If you are looking to buy a repossessed vehicle, you will have asked yourself the question “which bank is best to buy repossessed cars from?” The answer depends on a combination of the buyer’s needs and several other factors. A working understand of the process of repossession and the sale of repossessed vehicles is essential in deciding which financial service provider is best.
What is a repossessed vehicle?
Because vehicles are generally very expensive, most individuals need to take out loans with financial service providers to afford them. Although reputable financial service providers usually only offer loans to reliable individuals with good credit histories and a steady income, you cannot always predict circumstances that affect an individual’s finances in the future. Many people, through the loss of a job, an unexpected medical bill or some other expense that they were not prepared for, find themselves in a position where they cannot afford to pay all of their bills.
Because food, shelter, medical services and education come first, loan repayments on vehicles are usually the first thing the individual will not pay. Once an individual has missed a few payments or has not paid the full amount, the financial service provider who serviced the loan will repossess the car. After a brief holding period, where the client is given a chance to find the money to repay the outstanding loan and interest, the vehicle will be sold on (usually through an auction) so that the financial service provider can make some of their money back.
Where can you find repossessed vehicles for sale?
Many financial service providers pass the vehicles over to vehicle dealerships, auctioneering houses or other companies that sell on second hand or repossessed vehicles, but some will auction the vehicles off themselves. You can find information about repossessed vehicles for sale from the websites of well-known auctioneering houses like Aucor, from online and print classifieds, from the websites of second hand dealerships and from the websites of financial service providers. Some financial service providers will simply refer you to the company that auctions off or sells off their repossessed vehicles while others will advertise the vehicles themselves.
Which bank is best to buy repo’d cars from?
Banks that sell repossessed vehicles include Standard Bank, First National Bank, Nedbank, ABSA and Wesbank, to name a few. Standard Bank sells their vehicles directly to the public through their My Cars sector. In this way, they are very well equipped to handle vehicle sales. Choosing the best bank also relies on how reputable they are, how much experience they have with vehicle sales and what their prices are.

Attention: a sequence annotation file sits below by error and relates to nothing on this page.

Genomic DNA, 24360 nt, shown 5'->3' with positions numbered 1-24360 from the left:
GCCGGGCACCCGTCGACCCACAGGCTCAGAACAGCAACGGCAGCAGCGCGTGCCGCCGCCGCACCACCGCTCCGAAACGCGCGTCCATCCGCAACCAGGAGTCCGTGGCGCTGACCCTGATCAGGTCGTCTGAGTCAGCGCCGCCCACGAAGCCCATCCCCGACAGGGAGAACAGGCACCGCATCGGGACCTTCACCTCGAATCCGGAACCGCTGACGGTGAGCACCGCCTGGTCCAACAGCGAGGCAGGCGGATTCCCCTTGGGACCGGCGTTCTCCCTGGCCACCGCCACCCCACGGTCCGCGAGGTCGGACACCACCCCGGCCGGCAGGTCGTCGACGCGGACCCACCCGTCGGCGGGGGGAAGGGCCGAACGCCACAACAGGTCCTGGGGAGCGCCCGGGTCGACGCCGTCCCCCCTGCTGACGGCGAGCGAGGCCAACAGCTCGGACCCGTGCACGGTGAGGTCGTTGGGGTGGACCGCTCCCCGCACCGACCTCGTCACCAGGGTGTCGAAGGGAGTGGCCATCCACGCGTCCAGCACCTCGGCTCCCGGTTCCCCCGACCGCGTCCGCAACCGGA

All of these attributes vary between the different banks making it very difficult to choose the best one to go through. It is advisable to contact the financial service provider that you bank with and see what repossessed cars they have on offer. If that fails, Standard Bank seems to have the most user friendly system for purchasing repossessed cars.
The benefits of buying a bank repo vehicle
There are many benefits in buying a repossessed vehicle over a brand new or second hand vehicle. Firstly, repossessed vehicles are often quite new as the owners had no intention of selling or getting rid of them yet. The mileage will be very low and the car will probably look new on the inside and outside without being as expensive as a brand new vehicle. Often when individuals buy second hand cars they worry that the previous owner is selling because there is something wrong with the vehicle. Because the owner had no intention of selling in this case, there is less chance of their being a hidden fault in some part of the car.
Secondly, repossessed cars, being quite new, might have their warrantees still intact. This will save the potential owner a lot of money, time and effort on maintenance and repairs. Also, the vehicle might still have its service plan intact. This will also save the potential buyer a lot of time and money on repairs and maintenance.
Lastly, because the vehicle is sold at an auction it is unlikely that there is an extortionate set price. In an auction situation, the potential buyers decide what they would like to spend on the vehicle.